Here's How Far These Country Stars Got In School

School. We've all been there. For some, it's an experience they can't wait to get out of, and for others, it's the best years of their lives. But depending on what your goal is, a high school diploma (or four years of college to make your parents happy) is more than enough. Country music legend Kris Kristofferson was a Rhodes Scholar and earned his master's in English Literature from Oxford University. If Reba McEntire ever decides to give up music, she can become a teacher with her degree from Southeastern Oklahoma State.

So how much education do you need when your dream is to become a country music star? Well, before they climbed the charts and became a staple at award shows, the artists below hit the books before their dreams of music stardom materialized. Some dropped out of high school and headed to Nashville, while some attended college where they realized their true calling: to head to Nashville.

Put your horse in the back and pull up a chair to see how far these country stars got in school.

Kacey Musgraves packed her bags for Austin

Twelve years before her sweep at the 61st Grammy Awards, "Butterflies" singer Kacey Musgraves was part of Mineola High School's 2006 graduating class in Texas. According to KLTV, an ABC affiliate in East Texas, Musgraves' former teachers remember the girl was voted "Most Likely to Become Famous" by her classmates fondly. "She loved drawing and painting anything that had to do with country music," Musgrave's former art teacher, Kari Callison said. "In art class a lot of times we will listen to the radio while the kids are working, and I remember the first time her song came on."

However, in a 2019 interview with The Guardian, Musgraves revealed that she didn't identify as cool during her school years. "I felt like the biggest nerd in many ways. None of my friends were dressing up in western wear and singing for people twice their age," she said. "I knew it was something I enjoyed, but I felt like a loner." But pursuing her musical dreams was always the goal.

Musgraves skipped college and immediately moved to Austin, where she put out three self-released albums before landing a spot on Nashville Star in 2007. "When I left my hometown, Golden, Texas, I went to Austin first, figured out how to live on my own, write songs, do my own shows. So when I got to Nashville, I jumped right in. I didn't have a backup plan; I was super fearless," she told Vanity Fair.

Blake Shelton hightailed it to Nashville after high school

You might know Blake Shelton as a judge on The Voice or being Gwen Stefani's husband, but since 2001, the Oklahoma native has been one of the biggest chart-topping in country music. And he didn't waste any time in making that happen. As The Boot notes, after Shelton graduated from Ada High School, he left his hometown of Ada, Oklahoma "immediately."

During a 2014 appearance on Jimmy Kimmel Live! (via E!), Shelton said that 400 students attended Ada High School when he graduated. "I mean, it wasn't totally inbred," he quipped. "There wasn't a lot to do so you either played football in Ada, Oklahoma or you had dreams of sitting in the red chair, I guess," he said. 

Shelton started playing music at a young age due to being inspired by his fellow Oklahomans Garth Brooks and Reba McEntire. "I mean I was playing the guitar by the time I was 15," he explained. "'Cause Garth [Brooks] was from that area and Reba McEntire was from just a few miles away from where I was from, so it was like, there was hope you could make it in country music." According to Biography, Shelton moved to Nashville two weeks after graduation to pursue a career in music. Safe to say that worked out.

Luke Combs found his calling at Appalachian State

During a 2019 appearance on Jimmy Kimmel Live!, Luke Combs revealed that during his time at Appalachian State, he was a bouncer at a bar and a shirt folder for Izod. He lived above the bar he worked but got a gig at the bar across the street since his bar didn't allow music. But after 200 people showed up on a Wednesday night, Combs' boss scheduled him for a show. The rest? History.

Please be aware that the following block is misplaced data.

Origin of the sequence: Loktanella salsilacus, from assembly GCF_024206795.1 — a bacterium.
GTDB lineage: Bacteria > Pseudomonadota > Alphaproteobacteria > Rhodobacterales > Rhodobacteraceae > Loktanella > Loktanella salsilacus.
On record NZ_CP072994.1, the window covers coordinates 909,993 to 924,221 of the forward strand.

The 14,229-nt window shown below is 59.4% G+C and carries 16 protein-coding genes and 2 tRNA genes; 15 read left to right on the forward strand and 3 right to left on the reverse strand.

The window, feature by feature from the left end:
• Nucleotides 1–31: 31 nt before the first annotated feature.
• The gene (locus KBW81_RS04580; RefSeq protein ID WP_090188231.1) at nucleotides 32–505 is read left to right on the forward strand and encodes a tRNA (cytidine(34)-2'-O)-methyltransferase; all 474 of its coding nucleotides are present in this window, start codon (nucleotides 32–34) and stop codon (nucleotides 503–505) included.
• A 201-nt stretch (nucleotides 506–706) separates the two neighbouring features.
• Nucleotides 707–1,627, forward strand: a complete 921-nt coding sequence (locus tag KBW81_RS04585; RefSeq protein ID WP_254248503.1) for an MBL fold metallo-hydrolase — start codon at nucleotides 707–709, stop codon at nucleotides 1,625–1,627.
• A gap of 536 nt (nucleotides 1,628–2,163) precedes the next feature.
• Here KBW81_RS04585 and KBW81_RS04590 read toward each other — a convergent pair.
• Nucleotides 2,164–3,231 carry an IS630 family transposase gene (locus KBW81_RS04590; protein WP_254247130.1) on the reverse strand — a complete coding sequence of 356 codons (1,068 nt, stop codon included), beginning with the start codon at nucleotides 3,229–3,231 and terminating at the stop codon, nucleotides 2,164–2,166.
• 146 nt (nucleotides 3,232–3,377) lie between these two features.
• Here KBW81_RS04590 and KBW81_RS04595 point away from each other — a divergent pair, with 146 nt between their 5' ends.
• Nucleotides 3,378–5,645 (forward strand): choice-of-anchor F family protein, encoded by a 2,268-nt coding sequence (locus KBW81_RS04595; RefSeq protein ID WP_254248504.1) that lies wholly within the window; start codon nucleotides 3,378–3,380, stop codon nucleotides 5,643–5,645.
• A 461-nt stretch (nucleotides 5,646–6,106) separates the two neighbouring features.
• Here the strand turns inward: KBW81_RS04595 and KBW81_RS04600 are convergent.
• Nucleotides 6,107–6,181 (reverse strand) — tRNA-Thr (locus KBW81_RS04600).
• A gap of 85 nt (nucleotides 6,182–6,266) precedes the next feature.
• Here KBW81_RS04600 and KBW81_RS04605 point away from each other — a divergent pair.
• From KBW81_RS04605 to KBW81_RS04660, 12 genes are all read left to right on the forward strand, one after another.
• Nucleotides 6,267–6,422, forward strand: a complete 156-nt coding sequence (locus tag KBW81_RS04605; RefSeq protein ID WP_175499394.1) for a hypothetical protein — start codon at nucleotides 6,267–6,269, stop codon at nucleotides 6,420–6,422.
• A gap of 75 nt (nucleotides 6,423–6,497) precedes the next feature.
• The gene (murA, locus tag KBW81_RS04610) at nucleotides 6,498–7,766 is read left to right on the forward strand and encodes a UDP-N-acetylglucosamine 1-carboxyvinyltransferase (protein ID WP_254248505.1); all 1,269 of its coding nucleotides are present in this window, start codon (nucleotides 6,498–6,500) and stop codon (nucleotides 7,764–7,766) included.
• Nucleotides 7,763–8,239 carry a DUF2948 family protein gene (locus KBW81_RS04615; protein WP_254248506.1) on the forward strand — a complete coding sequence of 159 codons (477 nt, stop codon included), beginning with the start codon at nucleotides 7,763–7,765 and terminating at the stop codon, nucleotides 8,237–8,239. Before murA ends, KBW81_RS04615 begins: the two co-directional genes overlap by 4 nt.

The "When It Rains It Pours" singer eventually dropped out with "21 credit hours left" to go because school really wasn't his thing and the music was calling. "I was a pretty bad student so that helped a lot," he told Kimmel. "I had been in school for five years at that point and I'd been singing my whole life ... and I didn't understand that, wow, you can do something that you like and people will pay you for it."

A few months prior to his conversation with Kimmel, Combs returned to the place where it all began as a bona fide country music star. "Humbled to say I'll be returning to Boone, NC to play Kidd Brewer Stadium on May 2, 2020! Beyond thankful that I'll get to play my 1st stadium show at App State, a place that means so much to me," he tweeted. He also partnered with the college to release the Mountain Born collection, a clothing brand available at the App State Bookstore.

Carrie Underwood hit pause on college for a major audition

Talent, beauty, and brains. Carrie Underwood truly has it all. After graduating as the salutatorian of Checotah High School in Checotah, Okla. in 2001, the "Jesus Take the Wheel" singer enrolled at Northeastern State University to study communications, according to Taste of Country. However, two years later, she auditioned for American Idol and the rest is history.

But massive critical and commercial success didn't stop Underwood from pursuing her academic dreams. In fact, her time on American Idol actually helped her graduate. According to The Boot, Underwood was only three credits shy from graduating when he pursued her country music dreams, but thanks to her time on television counting as credits, Underwood was allowed to graduate magna cum laude "with a Bachelor of Arts degree in mass communications and an emphasis in journalism."

In 2018, Underwood gave back to her high school, gifting the Checotah High Event Center with new stage curtains. "They look amazing and will give our students the great opportunity to experience a professional stage setting. Thank you, Carrie for supporting Checotah Schools and continuing to help make your hometown one of the best little towns in Oklahoma," a Checotah official told Oklahoma's News on 6. 

Darius Rucker dropped out of college after making it big

Born and raised in Charleston, SC, Darius Rucker did what most high school kids from that area do after graduating: he enrolled at the University of South Carolina. However, after meeting a few friends who were into music, he dropped a year later to form a little band you may have heard about called Hootie & The Blowfish.

According to The Boot, the "Wagon Wheel" singer returned to a college campus in 2011 to receive an "honorary doctorate by the Medical University of South Carolina" in his hometown. "I want to say what an honor this is to be here with you," he said during his commencement address (via South Carolina's Post and Courier). "I got to go to one graduation in my life and that was Middleton High School right down the road." He joked, "I took a year off 20 years ago."